A family of 27 elephants will be moved to an isolated part of Addo Elephant National Park on Monday‚ in an area where the animals were once hunted to extinction.
The move is to keep the elephants safe as poaching for ivory increases in Africa.
Addo Elephant National Park is near Port Elizabeth and is the third largest game reserve in South Africa.
The elephants are currently living in a busy part of the park that is accessible by railways and new roads.
The move is organised by SA National Parks and the charity Network for Animals (NFA).
“It is a proud moment for South Africa‚” said David Barritt‚ NFA’s campaign director. “At a time when the United Nations estimates that 100 elephants are killed in Africa by poachers every day‚ we are doing something that should make sure elephants are safe in the wild.
“South Africa’s elephants are part of our national heritage and vitally important for our tourist industry‚” said Barritt. “This is one major step towards reclaiming the wilderness for elephants.”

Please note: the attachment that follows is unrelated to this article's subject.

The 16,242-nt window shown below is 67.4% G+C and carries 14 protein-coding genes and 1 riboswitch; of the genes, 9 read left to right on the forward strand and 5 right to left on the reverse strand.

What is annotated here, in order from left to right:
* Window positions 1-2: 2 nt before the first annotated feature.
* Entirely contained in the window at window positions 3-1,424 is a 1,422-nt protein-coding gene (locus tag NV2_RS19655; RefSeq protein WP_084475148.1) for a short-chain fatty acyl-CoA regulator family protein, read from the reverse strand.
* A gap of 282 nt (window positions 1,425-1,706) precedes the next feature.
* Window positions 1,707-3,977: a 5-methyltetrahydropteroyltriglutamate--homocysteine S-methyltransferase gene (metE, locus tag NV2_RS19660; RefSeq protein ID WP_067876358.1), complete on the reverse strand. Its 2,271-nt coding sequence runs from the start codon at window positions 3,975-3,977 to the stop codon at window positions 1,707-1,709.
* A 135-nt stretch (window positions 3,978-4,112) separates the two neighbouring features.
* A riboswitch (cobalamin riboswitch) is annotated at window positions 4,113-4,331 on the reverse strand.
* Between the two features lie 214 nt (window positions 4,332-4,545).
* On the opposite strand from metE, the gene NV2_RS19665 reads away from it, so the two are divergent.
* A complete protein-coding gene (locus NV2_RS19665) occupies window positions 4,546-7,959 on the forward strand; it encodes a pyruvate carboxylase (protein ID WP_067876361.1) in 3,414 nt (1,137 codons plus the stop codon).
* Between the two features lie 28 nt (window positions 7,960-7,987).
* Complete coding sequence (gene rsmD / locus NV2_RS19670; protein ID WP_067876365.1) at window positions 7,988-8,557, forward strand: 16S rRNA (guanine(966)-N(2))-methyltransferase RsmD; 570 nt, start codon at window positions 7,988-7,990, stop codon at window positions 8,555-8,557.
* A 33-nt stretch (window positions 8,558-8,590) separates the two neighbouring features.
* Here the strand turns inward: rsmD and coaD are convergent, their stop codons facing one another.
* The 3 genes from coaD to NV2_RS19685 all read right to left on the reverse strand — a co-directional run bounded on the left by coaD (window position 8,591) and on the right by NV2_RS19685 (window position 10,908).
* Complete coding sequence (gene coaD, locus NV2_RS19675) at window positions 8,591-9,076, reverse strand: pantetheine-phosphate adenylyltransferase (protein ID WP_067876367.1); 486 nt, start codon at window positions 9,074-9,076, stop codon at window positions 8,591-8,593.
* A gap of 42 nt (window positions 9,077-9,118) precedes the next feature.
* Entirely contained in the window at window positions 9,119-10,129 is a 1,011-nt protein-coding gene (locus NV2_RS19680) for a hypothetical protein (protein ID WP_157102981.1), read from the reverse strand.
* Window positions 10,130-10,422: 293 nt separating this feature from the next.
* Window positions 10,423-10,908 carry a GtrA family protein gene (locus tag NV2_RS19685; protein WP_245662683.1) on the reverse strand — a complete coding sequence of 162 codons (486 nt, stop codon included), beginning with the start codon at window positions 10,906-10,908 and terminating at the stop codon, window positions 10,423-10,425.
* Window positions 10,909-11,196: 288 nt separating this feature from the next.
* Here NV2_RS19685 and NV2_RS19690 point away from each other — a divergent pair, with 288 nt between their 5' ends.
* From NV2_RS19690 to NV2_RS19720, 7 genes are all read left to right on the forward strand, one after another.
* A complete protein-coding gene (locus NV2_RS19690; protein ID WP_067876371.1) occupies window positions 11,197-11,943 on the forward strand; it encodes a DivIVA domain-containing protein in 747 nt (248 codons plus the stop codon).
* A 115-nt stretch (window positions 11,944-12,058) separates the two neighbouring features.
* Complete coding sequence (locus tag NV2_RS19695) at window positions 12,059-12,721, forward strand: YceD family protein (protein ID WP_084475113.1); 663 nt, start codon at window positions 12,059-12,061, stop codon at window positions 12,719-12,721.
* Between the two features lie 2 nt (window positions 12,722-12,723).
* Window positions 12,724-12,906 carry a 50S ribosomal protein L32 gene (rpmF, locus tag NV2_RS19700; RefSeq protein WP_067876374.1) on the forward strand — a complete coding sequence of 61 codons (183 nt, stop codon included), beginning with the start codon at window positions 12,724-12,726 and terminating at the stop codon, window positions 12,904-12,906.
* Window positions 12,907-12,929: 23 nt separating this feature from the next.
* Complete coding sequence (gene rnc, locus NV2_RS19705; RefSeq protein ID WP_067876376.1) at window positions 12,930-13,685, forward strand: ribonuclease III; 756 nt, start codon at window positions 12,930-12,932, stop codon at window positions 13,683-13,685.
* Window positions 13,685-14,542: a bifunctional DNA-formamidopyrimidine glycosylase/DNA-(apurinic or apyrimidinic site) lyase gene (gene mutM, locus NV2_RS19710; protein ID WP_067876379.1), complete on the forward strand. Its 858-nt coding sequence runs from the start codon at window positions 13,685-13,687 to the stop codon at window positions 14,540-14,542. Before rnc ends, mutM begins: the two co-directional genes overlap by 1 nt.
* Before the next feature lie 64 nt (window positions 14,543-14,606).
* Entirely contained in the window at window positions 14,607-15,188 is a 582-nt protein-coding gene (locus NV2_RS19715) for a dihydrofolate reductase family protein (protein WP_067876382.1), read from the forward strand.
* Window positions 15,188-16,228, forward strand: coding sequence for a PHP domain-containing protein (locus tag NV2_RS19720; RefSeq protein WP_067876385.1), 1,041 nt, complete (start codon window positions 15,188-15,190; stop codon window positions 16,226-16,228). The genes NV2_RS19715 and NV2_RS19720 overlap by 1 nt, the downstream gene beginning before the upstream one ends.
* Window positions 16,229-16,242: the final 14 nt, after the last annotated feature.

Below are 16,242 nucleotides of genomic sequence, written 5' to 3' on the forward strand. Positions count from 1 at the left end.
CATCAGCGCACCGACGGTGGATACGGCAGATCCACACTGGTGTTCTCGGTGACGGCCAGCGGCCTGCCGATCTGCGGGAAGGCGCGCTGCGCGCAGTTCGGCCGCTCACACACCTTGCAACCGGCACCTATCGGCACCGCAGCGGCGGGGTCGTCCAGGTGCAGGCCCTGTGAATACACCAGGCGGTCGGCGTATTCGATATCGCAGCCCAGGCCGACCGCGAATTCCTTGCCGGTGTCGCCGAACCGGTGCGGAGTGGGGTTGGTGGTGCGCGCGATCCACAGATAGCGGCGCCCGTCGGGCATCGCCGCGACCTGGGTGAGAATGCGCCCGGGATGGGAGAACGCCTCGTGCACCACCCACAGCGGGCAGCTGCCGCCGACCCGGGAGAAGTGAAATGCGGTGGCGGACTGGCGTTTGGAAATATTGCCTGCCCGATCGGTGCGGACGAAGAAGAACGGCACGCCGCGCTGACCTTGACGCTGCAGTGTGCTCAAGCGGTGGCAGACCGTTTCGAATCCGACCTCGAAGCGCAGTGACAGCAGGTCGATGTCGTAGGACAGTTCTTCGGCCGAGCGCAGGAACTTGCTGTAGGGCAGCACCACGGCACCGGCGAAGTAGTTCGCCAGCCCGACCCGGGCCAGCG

Many poachers in South Africa escape across the border to Mozambique.
The Addo Park is about 1‚320 km from Mozambique.
The charity NFA said in a statement: “The process started two months ago when Addo rangers identified a suitable family group and herded them by helicopter to an area which was then temporarily fenced. On Monday‚ the family will be darted from helicopters‚ loaded on to trucks and driven to the new area.
“They have to be moved in a family group which means moving the matriarch (elephant families are always headed by one female)‚ young bulls and cows and youngsters‚ plus the very important older bull whose job it is to make babies.”